Delayed onset post-traumatic stress disorder (PTSD), which can occur as a result of a severely disrupted childhood, is defined by the DSM (Diagnostic Statistical Manual) as PTSD which develops at least six months after the traumatic event/s; however, PTSD can take much longer than this to manifest itself.
One reason why PTSD may not become apparent immediately is that the individual who has been affected by trauma is able, for a period of time, to employ coping mechanisms (either consciously or unconsciously) which keep the condition at bay. During this period, some of the effects of the traumatic experience/s lie dormant. However, due to the experiencing of further triggers (stress-inducing reminders of the original trauma), the person’s neurobiological processes (already harmed by the original trauma) may be further adversely affected until a ‘tipping point’ is reached and the s/he meets the criteria for being diagnosed with the disorder.
In other words, there is an interaction between the original damage caused by the trauma and exposure to further stressors later on in life. It follows from this that the more severe the original trauma, and the more severe the stressors life throws at the individual subsequently, the greater is his/her accumulated risk of developing PTSD. Indeed, this is borne out by the research.
ORIGINAL TRAUMA LEADS TO GREATER VULNERABILITY TO EFFECTS OF FURTHER STRESS :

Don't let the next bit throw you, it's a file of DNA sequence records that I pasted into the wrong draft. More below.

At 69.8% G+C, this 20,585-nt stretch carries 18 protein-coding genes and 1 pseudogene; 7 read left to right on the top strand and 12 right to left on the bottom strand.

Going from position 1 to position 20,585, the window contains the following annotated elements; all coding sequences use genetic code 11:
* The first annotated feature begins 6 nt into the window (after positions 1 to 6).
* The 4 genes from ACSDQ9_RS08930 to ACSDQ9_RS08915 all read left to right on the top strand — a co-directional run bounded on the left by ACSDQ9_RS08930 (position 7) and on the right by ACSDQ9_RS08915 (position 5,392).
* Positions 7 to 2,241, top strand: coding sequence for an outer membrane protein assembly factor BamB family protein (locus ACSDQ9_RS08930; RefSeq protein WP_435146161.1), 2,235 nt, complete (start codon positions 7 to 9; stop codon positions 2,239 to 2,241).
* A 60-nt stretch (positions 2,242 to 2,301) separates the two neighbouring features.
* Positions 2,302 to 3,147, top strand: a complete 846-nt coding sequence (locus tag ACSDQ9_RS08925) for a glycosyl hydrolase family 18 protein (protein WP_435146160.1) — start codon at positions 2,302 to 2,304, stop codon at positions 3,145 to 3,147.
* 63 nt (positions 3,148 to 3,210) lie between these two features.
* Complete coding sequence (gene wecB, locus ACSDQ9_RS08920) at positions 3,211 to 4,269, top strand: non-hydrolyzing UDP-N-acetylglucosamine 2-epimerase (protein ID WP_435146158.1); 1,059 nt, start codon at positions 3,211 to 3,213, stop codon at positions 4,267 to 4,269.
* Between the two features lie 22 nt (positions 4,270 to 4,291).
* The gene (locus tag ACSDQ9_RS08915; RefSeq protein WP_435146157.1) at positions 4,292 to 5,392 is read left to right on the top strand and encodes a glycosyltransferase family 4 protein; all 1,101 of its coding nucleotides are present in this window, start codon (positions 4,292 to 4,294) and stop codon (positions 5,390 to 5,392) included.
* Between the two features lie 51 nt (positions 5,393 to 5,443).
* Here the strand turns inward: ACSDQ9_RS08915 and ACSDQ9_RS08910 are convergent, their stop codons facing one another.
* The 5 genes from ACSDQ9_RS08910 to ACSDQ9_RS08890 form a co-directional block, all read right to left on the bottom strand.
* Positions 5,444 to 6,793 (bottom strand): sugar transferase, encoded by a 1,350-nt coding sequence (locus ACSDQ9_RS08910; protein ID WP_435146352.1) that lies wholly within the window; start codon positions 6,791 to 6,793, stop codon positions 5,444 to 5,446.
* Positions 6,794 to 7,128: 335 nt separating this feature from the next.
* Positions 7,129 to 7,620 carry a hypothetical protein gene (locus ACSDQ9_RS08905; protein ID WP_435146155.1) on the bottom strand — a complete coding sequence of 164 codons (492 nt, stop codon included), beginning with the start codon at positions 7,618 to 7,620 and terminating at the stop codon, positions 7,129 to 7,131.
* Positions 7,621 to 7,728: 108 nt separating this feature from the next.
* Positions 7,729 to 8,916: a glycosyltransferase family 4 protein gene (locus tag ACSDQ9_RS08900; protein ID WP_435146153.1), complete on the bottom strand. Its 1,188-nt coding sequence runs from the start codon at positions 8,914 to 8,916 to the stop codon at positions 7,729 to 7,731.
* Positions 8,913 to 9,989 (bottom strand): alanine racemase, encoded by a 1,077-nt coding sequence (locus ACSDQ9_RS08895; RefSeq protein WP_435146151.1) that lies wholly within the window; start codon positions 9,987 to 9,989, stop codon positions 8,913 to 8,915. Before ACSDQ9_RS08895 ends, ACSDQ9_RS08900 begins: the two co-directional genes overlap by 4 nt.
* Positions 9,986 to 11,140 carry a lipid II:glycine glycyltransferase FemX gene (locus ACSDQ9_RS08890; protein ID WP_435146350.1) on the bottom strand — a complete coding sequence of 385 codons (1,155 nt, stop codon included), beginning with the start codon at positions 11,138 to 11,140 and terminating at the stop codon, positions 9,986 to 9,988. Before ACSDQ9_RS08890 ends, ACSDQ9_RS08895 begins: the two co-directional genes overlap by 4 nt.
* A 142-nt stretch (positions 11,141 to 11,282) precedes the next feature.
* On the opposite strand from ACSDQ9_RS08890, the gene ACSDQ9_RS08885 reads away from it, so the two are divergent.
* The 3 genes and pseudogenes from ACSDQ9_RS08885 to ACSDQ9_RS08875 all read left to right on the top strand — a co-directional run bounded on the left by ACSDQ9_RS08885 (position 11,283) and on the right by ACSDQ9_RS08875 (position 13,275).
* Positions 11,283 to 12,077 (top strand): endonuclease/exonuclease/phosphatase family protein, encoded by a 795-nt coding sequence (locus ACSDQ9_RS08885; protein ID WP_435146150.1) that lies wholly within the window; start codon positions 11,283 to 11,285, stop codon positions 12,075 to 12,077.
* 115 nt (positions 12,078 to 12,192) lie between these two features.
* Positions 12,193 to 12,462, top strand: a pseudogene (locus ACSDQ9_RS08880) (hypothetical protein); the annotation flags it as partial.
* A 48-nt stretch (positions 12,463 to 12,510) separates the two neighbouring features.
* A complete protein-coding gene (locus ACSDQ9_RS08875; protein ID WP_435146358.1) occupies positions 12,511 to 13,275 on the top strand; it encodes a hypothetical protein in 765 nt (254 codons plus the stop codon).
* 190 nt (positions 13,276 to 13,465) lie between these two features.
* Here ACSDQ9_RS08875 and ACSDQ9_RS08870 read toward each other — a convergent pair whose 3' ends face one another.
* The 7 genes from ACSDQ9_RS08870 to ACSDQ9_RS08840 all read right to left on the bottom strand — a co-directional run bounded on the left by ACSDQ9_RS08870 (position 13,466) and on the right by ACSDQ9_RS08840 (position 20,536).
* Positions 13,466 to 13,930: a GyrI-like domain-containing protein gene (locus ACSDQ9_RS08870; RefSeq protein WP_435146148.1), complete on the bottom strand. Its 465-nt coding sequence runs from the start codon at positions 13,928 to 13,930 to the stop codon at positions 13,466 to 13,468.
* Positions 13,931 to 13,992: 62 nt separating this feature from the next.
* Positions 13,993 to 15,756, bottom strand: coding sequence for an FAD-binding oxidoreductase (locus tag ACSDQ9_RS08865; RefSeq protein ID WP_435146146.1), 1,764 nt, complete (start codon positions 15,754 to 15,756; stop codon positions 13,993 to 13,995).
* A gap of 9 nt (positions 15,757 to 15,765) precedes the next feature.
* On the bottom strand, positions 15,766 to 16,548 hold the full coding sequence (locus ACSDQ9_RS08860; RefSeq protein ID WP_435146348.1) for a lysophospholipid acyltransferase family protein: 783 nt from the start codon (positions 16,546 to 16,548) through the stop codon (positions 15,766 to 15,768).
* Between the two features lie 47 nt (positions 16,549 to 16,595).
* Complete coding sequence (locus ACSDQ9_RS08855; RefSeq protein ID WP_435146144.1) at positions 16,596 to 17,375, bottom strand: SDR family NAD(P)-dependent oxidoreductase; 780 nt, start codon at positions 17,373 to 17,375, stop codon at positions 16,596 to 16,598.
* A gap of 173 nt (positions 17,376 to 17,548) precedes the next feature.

The original trauma, then, makes the individual more susceptible to being affected adversely by further life stressors. In neurological terms, this is thought to be because the original trauma can damage an area of the brain known as the amygdala; damage to this region makes a person’s fear/anxiety response to stressors much more intense than is normally the case (click here to read my article on how the effects of childhood trauma can physically harm the brain).
The more the individual affected by the original trauma subsequently experiences stressful triggers (see above) which cause him/her to relive it, the more damaged, and hypersensitive to the effects of further stress, the amygdala (see above) becomes. Eventually, the amygdala’s response to perceived threat and danger (there does not have to be any real threat or danger; indeed, one of the hallmarks of PTSD is that it causes the sufferer to see threat everywhere, where it does not, in fact, exist) become so exaggerated that the individual finds him/herself living in what amounts to a state of almost constant terror (indeed, I myself was in just such a state for more time than I care to recall).
As the individual starts to perceive, irrationally, threat everywhere, the range of triggers (see above) s/he experiences grows ever wider; this, in turn, yet further sensitizes the amygdala and reinforces the individual’s stress response. Thus, a vicious cycle develops.
CRITICAL PERIOD OF BRAIN VULNERABILITY :
I will finish with a quote from the psychologist Shalev, which I think speaks for itself and requires no further elucidation from me :
‘Following trauma, there is a critical period of brain plasticity during which serious neuronal changes may occur in those who go on to develop PTSD.’
NB. To learn more about BRAIN PLASTICITY, and how we can take advantage of the phenomenon to aid our own recoveries, click here to read my article).
David Hosier BSc Hons; MSc; PGDE(FAHE).
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